Of course, this made me wonder if "Lonesome Dove" was a real place you could visit, but as it turns out, it’s a fictional place. McMurtry has said in interviews that he came up with the name while eating in an Oklahoma restaurant. While there, he saw a van owned by Lonesome Dove Baptist Church in Southlake, Texas, and the rest is literary history.


In the end, I really enjoyed reading "Lonesome Dove" and highly recommend it to anyone out there who enjoys a good book, especially Westerns. How many of you have read “Lonesome Dove”? What did you think about it? Did you like it or not? Let us know in the comments section below.

Daily Weather Observations from SW Alabama for Tues., July 22, 2014

Temp: Not recorded (battery dead in outdoor thermometer).

Rainfall (past 24 hours): Trace.

Humidity: 84 percent (Humid)

Conditions: Overcast skies and foggy, visibility about half a mile; birds audible and visible; small mushrooms and spider webs visible in the grass.

Barometric Pressure: 29.55 inHg.

Week to Date Rainfall: 0.45 inches

Month to Date Rainfall: 2.10 inches

Summer to Date Rainfall: 2.30 inches

Year to Date Rainfall: 45.65  inches

NOTES: Today is the 203rd day of 2014 and the 32nd day of Summer. There are 162 days left in the year.

Readings taken at 0700 hrs Central Standard Time (1300 GMT) daily, just west of the Monroe-Conecuh County line, near Excel, Alabama, USA, in the vicinity of Lat 31.42834°N Lon 87.30131°W. Elevation: 400 feet above sea level. CoCoRaHS Station No. AL-MN-4, Station Name: Excel 2.5 ESE. 

Monday, July 21, 2014

BUCKET LIST UPDATE No. 163: Visit the old Searcy Hospital in Mount Vernon

Superintendent Drive entrance to Searcy Hospital.
Searcy Hospital is an old mental hospital that I first remember hearing about when I was in high school. During the past few years, the Mobile Press-Register has published a number of stories about this sprawling, state-owned hospital, which closed permanently on Oct. 31, 2012. It dawned on me about a year ago that I’d never seen this place with my own eyes, which is why I put in on my “bucket list” last year.

On Saturday afternoon, I found myself in Mount Vernon with plans to check out the old Fort Stoddert site. While on U.S. Highway 43, I couldn’t miss seeing the large sign pointing west toward Searcy Hospital, which you can’t see from the main highway. Looking to scratch another item off my bucket list, we turned west onto County Road 96, which takes you right by the old hospital.

As we approached the hospital, we spotted a historical marker at the intersection of CR 96 and Superintendent Drive. We pulled off onto Superintendent Drive and before getting out, we noticed the large signs warning sightseers about how close they could legally get to the property. We stayed well away from the hospital grounds, and I would advise you to do the same if you ever “visit” the hospital like we did. Honestly, the place is so large that you can see a lot just from road.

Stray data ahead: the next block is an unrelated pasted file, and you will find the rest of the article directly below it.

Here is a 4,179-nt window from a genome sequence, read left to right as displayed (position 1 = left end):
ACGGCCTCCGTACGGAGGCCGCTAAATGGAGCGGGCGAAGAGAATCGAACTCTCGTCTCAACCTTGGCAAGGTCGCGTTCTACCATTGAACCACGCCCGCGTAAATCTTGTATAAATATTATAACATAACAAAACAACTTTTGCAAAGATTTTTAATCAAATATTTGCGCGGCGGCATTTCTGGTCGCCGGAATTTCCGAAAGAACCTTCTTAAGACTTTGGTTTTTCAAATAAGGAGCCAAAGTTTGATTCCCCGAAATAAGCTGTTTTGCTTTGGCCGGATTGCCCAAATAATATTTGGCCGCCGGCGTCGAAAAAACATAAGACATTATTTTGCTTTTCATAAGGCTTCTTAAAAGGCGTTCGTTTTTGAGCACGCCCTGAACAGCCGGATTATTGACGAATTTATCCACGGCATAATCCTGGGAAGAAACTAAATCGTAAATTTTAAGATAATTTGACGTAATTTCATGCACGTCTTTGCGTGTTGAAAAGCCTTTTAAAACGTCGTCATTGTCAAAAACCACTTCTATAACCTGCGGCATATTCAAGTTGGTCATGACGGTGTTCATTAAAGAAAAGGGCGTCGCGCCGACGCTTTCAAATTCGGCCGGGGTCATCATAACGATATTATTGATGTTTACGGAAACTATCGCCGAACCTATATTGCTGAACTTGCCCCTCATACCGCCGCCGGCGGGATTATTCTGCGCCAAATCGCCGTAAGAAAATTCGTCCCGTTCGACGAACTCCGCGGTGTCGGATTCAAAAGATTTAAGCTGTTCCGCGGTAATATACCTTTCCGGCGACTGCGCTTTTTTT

We did take a few minutes to check out the historical marker, which is two-sided and describes the old hospital as well as the Mount Vernon Arsenal and Barracks. The “Searcy Hospital” side says, “Mt. Vernon Hospital established 1900 by State of Alabama. Served as mental hospital for care of Black citizens. Name changed 1919 to Searcy Hospital honoring first superintendent, Dr. J.T. Searcy. Treatment for all citizens began 1969. Nine of structures dating from 1830s still in use, including Superintendent’s House, Tower Building, Pharmacy and Library. Enclosing wall dates from 1830s.”

The “Mt. Vernon Arsenal and Barracks” side of the marker says, “Established 1828 by Congress to store arms and munitions for U.S. Army. Original structures completed 1830s. Arsenal appropriated by Confederacy 1861; equipment moved to Selma facilities. After Civil War used as U.S. Army barracks; from 1887-1894 served as holding ground for Apache Indian prisoners. Deeded to State of Alabama 1895. Josiah Gorgas, later Chief of Ordnance of Confederacy, stationed here 1850s; Dr. Walter Reed, conqueror of yellow fever, served as post surgeon 1880s; Apache chieftain, Geronimo, prisoner here 1887-1894.”

I was most surprised by the size of this hospital complex. You can get a good idea of its size just by riding by and seeing all of the buildings. To get an idea of what I’m talking about, pull it up on Google Maps and check it out. It’s huge. It probably take a week to thoroughly explore every building on the property. 


In the end, how many of you have ever been to Searcy Hospital? What did you think about it? Do you know of any similar places worth going to check out? Let us know in the comments section below.